Dealing with colonial legacy through transitional justice: The case of Tunisia

The experience of the Truth and Dignity Commission in Tunisia offers an important precedent for how truth commissions can contribute to addressing and seeking justice for colonial crimes, as demonstrated by Sihem Bensedrine, President of the Truth and Dignity Commission (IVD), in this article.

On 18 July 2019, the Truth and Dignity Commission (IVD) addressed a memorandum to the President of the French Republic ‘concerning the reparation due to the Tunisian victims of the massive violations of human rights and economic and social rights‘. Although the Tunisian law on transitional justice does not explicitly address the issue of the colonial past, the IVD has used the gap in the period addressed in its mandate (July 1955 – December 2013) and the broad definition of the perpetrators of violations and the competences of the Forum. It should be recalled that the IVD, the Tunisian truth commission, was responsible for investigating human rights violations and corruption, defining responsibilities, initiating a judicial accountability procedure, rehabilitating victims and recommending reforms to guarantee non-repetition.

How has the IVD interpreted its mandate in relation to the colonial legacy and what is the legal framework for this initiative?

The Transitional Justice Law obliges the IVD to determine the responsibilities of the state apparatus or any other parties in the violations committed since 1955 (Art.39). In conducting its investigations, the IVD found that some violations that occurred between July 1955 and July 1961 were not committed by the Tunisian State and concluded that the French State was responsible.

Prior to independence, France had signed the Conventions of Internal Autonomy with Tunisia in 1955. These Conventions partly restored Tunisia’s internal sovereignty, but set limits and restrictions. ‘There are competences maintained by the French authorities without any time limit: these are the competences and services that are necessary for them to fulfil their obligations and responsibilities in terms of defence or arising from Article 3 of the Bardo Treaty. These are the military gendarmerie, territorial and border surveillance services as well as the control and surveillance of coastal waters, ports, airfields and air navigation. In the strategic zone of Bizerte-Ferryville and the border zones, special provisions regulate the police powers of the French authorities‘ said Pierre Commin, the rapporteur of the Foreign Affairs Committee before the French Parliament during the debate.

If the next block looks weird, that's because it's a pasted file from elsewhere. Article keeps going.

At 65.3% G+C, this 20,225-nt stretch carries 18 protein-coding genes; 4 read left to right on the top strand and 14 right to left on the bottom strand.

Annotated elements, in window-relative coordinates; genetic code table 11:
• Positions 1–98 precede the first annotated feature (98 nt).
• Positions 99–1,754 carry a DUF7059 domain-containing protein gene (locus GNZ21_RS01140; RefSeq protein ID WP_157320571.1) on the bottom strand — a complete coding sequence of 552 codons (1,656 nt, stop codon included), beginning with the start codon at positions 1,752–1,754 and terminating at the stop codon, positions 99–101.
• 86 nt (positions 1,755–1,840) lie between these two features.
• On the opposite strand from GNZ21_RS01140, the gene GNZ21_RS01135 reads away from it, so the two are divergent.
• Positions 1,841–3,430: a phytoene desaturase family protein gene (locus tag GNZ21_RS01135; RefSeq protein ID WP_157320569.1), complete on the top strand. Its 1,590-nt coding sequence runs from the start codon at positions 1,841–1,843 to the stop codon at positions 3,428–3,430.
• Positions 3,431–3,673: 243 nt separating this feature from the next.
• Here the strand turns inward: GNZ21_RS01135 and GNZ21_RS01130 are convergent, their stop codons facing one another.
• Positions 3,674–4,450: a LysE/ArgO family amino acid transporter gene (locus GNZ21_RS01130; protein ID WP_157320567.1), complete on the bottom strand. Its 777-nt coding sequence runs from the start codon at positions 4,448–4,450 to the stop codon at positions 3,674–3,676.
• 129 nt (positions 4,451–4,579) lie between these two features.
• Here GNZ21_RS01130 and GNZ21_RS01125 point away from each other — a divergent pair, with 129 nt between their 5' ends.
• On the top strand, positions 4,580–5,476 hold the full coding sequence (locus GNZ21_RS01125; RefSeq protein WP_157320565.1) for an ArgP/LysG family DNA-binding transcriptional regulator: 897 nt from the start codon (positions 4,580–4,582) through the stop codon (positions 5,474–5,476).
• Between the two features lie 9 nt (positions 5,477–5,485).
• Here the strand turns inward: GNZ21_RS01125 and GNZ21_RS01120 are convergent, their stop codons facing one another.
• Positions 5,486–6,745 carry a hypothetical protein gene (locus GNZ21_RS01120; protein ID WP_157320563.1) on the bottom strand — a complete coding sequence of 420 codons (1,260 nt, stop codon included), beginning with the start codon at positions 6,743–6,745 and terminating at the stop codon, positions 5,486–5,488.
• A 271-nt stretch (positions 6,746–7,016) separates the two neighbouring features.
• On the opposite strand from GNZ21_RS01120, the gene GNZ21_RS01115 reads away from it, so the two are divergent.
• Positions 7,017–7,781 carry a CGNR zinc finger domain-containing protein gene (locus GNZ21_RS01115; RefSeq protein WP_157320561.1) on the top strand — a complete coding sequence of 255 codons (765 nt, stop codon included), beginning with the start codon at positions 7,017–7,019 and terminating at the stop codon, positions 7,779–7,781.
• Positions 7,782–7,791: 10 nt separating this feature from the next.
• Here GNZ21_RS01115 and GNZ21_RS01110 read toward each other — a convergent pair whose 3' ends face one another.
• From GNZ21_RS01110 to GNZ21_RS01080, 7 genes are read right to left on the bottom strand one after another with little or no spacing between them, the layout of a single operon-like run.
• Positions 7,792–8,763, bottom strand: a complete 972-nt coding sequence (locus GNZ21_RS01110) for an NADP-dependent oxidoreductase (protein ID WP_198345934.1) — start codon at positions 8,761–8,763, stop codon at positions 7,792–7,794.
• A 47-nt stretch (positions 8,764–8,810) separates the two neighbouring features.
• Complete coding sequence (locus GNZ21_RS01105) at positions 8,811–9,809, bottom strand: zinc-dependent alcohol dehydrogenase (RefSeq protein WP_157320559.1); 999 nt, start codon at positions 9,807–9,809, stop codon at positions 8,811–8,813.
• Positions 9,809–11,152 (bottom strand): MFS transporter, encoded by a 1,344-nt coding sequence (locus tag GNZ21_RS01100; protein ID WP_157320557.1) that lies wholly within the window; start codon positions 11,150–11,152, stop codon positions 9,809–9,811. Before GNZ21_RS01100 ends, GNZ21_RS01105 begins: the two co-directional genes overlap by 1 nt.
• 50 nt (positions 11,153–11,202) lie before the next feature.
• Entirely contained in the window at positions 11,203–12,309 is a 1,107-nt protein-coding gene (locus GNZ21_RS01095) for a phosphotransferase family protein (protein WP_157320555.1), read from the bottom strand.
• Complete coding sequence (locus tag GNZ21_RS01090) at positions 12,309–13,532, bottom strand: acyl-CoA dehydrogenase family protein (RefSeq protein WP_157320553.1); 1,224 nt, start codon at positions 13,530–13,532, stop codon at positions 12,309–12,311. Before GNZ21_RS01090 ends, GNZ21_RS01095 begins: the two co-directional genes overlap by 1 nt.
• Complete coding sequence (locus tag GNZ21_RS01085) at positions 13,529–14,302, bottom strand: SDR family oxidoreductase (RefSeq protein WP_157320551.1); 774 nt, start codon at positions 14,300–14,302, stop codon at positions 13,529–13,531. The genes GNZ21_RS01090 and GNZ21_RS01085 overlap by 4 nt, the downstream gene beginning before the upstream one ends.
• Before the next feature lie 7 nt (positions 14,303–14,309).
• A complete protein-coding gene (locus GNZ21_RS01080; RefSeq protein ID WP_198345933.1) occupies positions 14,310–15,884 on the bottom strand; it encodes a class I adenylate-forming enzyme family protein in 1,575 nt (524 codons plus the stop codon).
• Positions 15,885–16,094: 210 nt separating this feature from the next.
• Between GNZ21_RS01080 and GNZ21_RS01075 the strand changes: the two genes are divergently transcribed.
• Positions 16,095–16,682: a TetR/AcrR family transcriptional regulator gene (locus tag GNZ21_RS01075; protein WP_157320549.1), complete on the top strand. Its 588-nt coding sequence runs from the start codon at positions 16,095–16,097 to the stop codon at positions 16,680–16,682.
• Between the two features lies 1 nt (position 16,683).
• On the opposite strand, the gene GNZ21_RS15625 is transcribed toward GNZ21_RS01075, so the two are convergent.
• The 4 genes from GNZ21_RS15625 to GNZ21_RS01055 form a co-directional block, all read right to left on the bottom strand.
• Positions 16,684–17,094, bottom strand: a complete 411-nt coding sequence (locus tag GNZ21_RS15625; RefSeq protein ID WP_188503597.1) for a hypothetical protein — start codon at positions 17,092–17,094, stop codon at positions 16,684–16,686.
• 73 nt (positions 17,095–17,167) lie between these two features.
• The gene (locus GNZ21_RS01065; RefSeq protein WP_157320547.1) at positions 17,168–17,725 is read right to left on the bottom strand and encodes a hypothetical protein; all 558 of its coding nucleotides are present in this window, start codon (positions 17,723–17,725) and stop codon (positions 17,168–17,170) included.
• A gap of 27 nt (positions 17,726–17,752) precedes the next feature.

The Protocol of Independence signed on 20 March 1956 reaffirms this principle of interdependence: “France solemnly recognises the independence of Tunisia. It follows […] that those provisions of the Conventions of 3 June 1955 which are in contradiction with the new status of Tunisia as an independent and sovereign State shall be modified or abrogated. This means that the conventions that are not modified or abrogated remain in force. This is what the French diplomatic note of 17 June 1953 recalls. In fact, only the judicial convention will be formally abrogated and replaced by another one that defines a full sovereignty of Tunisia over the judiciary.

Shared sovereignty or co-sovereignty